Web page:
Pittosporum

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Pittosporum

 

a genus of plants of the family Pittospora-ceae. The plants are small trees or shrubs (often climbing shrubs) with shiny and leathery simple leaves. The fragrant, pentamerous flowers are solitary or gathered into umbellate corymbs or panicles. The fruit is a capsule whose sticky contents enclose the seeds. There are as many as 200 species, distributed in the tropical and subtropical regions of Africa, Asia, Australia, and New Zealand. Species are also encountered on the island of Madeira and the islands of the Pacific Ocean. Some species of Pittosporum are grown as ornamentals in gardens, parks, greenhouses, and apartments. P. tobira, an evergreen shrub with very aromatic, waxy flowers, is cultivated in the countries of the Mediterranean region. In the USSR the species is found along the southern coast of the Crimea and in the Caucasus. A number of species, including P. heterophyllum and P. eugenioides, are grown along the Black Sea shore of the Caucasus.

REFERENCE

Derev’ia i kustarniki SSSR, vol. 3. Moscow-Leningrad, 1954.
References in periodicals archive ?
There are more than 20 species and cultivars of Pittosporum (both pit- TOS-porum and pitto-SPOR-um are acceptable pronunciations) that would grow in Valley gardens.
The most exciting species of the genus is Pittosporum tenuifolium, dubbed kohuhu by the Maori people in its native New Zealand.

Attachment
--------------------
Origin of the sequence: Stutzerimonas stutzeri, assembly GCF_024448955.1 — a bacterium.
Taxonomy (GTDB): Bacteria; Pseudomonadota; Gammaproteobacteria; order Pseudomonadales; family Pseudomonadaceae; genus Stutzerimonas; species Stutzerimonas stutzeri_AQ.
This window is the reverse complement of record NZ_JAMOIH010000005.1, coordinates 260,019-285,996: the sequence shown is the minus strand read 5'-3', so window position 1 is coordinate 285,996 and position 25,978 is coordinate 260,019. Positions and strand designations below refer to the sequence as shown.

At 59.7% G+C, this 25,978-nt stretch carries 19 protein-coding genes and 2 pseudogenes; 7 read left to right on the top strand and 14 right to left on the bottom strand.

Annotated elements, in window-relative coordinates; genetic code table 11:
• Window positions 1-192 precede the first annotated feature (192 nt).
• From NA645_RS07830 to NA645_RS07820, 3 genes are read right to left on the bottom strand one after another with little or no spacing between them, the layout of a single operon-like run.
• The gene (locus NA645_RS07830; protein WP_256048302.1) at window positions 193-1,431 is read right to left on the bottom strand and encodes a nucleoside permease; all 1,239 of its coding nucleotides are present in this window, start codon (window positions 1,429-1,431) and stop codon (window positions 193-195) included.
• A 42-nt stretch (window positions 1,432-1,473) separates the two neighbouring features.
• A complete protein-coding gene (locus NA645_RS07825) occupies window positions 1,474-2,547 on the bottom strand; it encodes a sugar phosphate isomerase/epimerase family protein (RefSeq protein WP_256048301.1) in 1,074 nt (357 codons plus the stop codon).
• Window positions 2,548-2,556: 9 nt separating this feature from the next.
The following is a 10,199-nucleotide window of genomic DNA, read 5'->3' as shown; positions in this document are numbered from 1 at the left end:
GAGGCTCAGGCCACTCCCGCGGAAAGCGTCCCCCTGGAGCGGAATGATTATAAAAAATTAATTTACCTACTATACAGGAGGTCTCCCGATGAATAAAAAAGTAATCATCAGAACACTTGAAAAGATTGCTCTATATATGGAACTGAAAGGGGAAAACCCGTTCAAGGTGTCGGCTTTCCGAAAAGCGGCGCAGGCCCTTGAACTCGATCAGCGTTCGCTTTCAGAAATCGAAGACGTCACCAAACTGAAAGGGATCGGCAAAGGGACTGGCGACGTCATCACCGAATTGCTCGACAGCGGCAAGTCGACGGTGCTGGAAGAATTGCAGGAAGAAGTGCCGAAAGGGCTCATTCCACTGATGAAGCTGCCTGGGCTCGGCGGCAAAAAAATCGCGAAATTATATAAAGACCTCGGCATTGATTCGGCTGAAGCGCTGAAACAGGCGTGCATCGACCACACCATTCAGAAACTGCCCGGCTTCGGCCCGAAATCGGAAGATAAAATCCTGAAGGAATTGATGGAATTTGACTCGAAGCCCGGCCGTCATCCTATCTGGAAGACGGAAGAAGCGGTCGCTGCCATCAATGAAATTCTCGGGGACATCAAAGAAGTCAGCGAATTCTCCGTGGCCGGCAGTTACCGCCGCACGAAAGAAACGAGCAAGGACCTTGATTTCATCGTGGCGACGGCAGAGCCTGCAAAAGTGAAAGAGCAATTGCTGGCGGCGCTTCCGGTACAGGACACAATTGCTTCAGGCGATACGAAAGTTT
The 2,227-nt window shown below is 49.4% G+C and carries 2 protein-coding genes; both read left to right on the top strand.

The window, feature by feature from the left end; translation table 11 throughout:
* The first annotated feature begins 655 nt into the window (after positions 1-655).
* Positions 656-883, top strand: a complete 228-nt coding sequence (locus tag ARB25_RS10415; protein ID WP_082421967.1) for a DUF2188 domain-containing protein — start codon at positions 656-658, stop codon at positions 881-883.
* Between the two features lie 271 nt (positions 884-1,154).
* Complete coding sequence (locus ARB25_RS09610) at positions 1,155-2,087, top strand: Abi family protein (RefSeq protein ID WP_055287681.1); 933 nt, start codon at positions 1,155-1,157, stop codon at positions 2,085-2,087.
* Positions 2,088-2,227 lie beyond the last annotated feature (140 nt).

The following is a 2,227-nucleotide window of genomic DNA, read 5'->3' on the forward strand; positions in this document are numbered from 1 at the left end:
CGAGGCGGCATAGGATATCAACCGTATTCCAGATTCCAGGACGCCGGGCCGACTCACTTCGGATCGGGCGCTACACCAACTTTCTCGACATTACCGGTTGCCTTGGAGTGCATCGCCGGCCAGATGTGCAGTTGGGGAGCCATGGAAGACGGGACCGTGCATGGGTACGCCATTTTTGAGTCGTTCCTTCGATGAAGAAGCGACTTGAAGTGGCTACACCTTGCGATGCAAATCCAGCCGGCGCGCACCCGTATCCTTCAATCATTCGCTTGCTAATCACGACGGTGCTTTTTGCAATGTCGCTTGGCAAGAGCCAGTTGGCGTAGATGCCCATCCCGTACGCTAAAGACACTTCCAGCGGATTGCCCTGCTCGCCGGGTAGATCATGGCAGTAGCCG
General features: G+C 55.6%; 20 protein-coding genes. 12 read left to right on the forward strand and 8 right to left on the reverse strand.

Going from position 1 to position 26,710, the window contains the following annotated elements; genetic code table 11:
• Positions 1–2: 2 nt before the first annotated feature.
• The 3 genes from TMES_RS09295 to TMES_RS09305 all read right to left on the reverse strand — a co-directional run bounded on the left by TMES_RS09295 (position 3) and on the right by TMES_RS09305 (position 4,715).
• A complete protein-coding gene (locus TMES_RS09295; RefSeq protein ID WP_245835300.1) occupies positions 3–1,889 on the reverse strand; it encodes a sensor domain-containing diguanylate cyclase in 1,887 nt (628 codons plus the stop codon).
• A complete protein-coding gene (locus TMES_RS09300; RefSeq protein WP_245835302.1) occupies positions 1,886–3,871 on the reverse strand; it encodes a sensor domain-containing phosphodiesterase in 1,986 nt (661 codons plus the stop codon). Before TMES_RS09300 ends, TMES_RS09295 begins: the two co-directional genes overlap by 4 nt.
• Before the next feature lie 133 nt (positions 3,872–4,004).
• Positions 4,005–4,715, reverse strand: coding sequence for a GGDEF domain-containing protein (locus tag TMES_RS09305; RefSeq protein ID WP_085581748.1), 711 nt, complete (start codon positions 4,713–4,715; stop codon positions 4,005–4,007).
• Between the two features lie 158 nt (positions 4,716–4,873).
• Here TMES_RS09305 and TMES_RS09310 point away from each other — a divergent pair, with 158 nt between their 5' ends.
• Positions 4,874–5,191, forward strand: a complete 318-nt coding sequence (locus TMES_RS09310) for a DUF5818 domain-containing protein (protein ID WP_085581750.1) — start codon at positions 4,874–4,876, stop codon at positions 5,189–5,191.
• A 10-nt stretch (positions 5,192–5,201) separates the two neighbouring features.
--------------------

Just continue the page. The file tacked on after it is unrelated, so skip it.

In the meantime, it is possible to enjoy Pittosporum crassifolium 'Compacta,' or karo, a mounding shrub with soft gray-green foliage.
Pittosporum eugenioides, the lemonwood, has pale green, wavy-margined leaves that exude a lemon scent when crushed.
And lest we forget, there is no better background plant for a garden of partial shade than the creme-de-menthe-colored Pittosporum Tobira 'Variegata.
Pittosporums require more water than xeriphytic plants but still may be considered reasonably tolerant of dryness.
Yet the Pittosporum, like all plants, has its moments of glory and, by virtue of its diverse species, is a genus that demands wider recognition and use.
Wheeler's dwarf is a cultivar of a more old-fashioned plant, the regular Pittosporum Tobira, or mock orange - so-called because its flowers (which are beginning to bloom now) have a resemblance, both in appearance and in scent, to orange blossoms.
Pittosporum eugenioides has wavy golden leaves and black stems.
Pittosporum phillyraeoides, the willow pittosporum, is a small weeping tree that is invariably planted next to a pond or other water feature.
Recently, in many parts of Los Angeles, Pittosporum crassifolium "Compactum," the dwarf karo, has begun to take the place of Wheeler's dwarf where low hedges are needed.